Finally, you may at first be glad to learn that even if you somehow are duped into buying a used Nissan Leaf that comes without that all-important SD card, then all is not lost.
Can You Replace the Nissan Leaf SD Card?
If it happens that you don’t have the card, don’t panic. You can still drive the Leaf, but there will just be a lot of missing important content from your infotainment screen. You may not even know the correct time unless you have a smartphone or watch handy because even that won’t be set right without the SD card in place.
More importantly, you can drive the car to the nearest Nissan dealer and have a new SD card encrypted for your specific vehicle and VIN and have it installed to restore your Leaf back to its rightful glory. The one snag here is that replacing your Nissan Leaf SD card is not going to be cheap. They can cost upwards of $250-300.
Alternative Solutions – Is Aftermarket an Option?
There are some aftermarket solutions marketed online. One of the things you can do is to replace the entire screen and infotainment system with that of another Nissan Leaf. The main stumbling block is that even swapping out the entire system isn’t a simple plug-and-play matter. The new system has to come from not just a Nissan Leaf, but from the same trim and hopefully the same model year, too. It’s almost like matching an organ donor! Every detail has to be the same as the one you are replacing.
If you can’t match the equipment with the model exactly, then it’s unlikely to work as a solution. It’s for this reason that you can’t install aftermarket systems either, because there are always some issues with missing features if the hardware doesn’t match the specific model, year and trim of Nissan Leaf in question.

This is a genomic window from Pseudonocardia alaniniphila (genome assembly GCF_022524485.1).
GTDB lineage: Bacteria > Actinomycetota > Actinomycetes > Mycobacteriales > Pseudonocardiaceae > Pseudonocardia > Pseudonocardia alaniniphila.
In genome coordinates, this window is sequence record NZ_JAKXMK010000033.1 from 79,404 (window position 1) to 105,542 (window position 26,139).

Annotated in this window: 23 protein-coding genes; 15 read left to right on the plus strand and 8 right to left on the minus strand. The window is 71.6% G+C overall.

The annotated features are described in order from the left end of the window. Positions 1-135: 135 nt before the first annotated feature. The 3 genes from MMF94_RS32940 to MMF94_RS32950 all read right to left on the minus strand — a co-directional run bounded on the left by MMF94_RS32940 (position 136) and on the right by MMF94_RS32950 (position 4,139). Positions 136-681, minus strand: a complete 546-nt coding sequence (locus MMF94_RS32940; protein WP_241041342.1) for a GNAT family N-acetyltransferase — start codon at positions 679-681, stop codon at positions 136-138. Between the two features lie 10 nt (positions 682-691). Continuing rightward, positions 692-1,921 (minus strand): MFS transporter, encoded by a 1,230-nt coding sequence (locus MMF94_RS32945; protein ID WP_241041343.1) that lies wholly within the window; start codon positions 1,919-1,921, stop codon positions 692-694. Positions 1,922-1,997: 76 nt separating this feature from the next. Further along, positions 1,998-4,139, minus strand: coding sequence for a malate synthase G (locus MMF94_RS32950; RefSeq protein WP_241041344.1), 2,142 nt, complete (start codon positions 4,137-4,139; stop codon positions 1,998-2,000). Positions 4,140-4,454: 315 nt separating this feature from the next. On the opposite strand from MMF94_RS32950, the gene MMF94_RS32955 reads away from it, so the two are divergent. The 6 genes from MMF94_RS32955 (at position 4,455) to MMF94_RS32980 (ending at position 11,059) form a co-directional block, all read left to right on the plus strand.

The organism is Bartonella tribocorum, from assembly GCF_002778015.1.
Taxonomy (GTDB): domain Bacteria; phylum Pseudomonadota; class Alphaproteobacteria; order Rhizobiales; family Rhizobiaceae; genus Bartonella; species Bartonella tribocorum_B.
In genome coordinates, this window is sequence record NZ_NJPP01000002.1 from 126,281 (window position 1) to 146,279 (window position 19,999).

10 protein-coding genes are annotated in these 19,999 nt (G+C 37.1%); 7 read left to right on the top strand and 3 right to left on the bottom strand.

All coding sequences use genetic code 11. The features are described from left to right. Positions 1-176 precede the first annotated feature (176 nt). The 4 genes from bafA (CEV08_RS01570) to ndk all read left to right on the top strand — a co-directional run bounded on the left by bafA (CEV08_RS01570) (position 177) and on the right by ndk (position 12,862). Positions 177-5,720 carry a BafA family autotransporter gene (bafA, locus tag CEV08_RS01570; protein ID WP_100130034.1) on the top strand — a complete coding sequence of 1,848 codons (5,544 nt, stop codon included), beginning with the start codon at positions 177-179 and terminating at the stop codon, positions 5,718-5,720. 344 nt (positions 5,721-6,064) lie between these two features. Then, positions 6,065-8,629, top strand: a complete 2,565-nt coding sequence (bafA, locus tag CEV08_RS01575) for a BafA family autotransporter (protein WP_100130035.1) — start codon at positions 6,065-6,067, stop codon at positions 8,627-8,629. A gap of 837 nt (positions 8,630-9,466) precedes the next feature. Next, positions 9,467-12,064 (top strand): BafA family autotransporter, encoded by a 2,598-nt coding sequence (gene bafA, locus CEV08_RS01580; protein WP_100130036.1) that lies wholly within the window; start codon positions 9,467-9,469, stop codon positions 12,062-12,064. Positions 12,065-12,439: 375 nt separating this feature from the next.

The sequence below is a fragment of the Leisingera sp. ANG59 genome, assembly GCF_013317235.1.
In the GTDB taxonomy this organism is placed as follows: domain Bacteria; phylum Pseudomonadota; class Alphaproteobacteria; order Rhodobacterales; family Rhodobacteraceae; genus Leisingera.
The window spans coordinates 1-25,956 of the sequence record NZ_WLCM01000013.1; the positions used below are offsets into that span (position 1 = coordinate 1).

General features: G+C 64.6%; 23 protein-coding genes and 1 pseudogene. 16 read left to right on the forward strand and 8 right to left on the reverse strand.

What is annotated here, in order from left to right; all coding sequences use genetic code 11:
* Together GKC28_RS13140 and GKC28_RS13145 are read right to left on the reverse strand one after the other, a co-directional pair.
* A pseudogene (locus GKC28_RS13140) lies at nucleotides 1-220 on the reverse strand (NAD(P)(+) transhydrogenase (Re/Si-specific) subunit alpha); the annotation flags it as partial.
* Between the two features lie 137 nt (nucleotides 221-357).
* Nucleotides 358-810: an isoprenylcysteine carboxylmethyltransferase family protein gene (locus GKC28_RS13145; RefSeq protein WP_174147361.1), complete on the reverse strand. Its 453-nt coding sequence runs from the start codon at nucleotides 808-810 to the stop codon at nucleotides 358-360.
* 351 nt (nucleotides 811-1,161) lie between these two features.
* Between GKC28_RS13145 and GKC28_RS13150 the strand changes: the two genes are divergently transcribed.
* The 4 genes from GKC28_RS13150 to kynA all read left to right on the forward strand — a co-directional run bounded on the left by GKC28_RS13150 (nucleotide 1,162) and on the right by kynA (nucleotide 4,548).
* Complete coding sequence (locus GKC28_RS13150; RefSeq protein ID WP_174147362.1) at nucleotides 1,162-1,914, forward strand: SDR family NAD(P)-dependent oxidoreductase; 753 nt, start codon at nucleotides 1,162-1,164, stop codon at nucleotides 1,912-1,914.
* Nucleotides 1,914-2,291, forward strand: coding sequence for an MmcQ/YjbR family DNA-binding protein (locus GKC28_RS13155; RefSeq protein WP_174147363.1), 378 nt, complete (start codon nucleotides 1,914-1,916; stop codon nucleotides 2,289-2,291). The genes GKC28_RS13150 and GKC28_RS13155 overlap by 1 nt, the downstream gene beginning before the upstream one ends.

Conclusion: No SD Card, No Deal
In the end, you can’t compromise on the SD card in a Nissan Leaf. You might be able to do without the navigation features, as many people do. Built-in navigation has become increasingly unnecessary as people just use the tried-and-tested software on their smartphones like Google Maps and iOS Maps, both of which now connect seamlessly with cars thanks to Apple CarPlay and Android Auto. Even if they don’t support those platforms, the phone itself is easily mounted to the dash for quick navigation help.
Having said that, ask yourself if you want your infotainment screen to just constantly show “No SD Card” all the time. It’ll just be sitting there taking up valuable dash real estate. The best policy is still to have the working card even if not all the features are ones you need. It’s an integral part of the system and does much more than navigation, as we explained further above.
If you are buying from a private seller, make the original Nissan encrypted SD card a deal breaker issue. Dealerships are very unlikely (if at all) to sell a Nissan Leaf without the SD card. If it is missing in a dealership model, it was likely an oversight and they’ll send it along.
In any event, your mantra should always be: “No SD Card, No Deal.”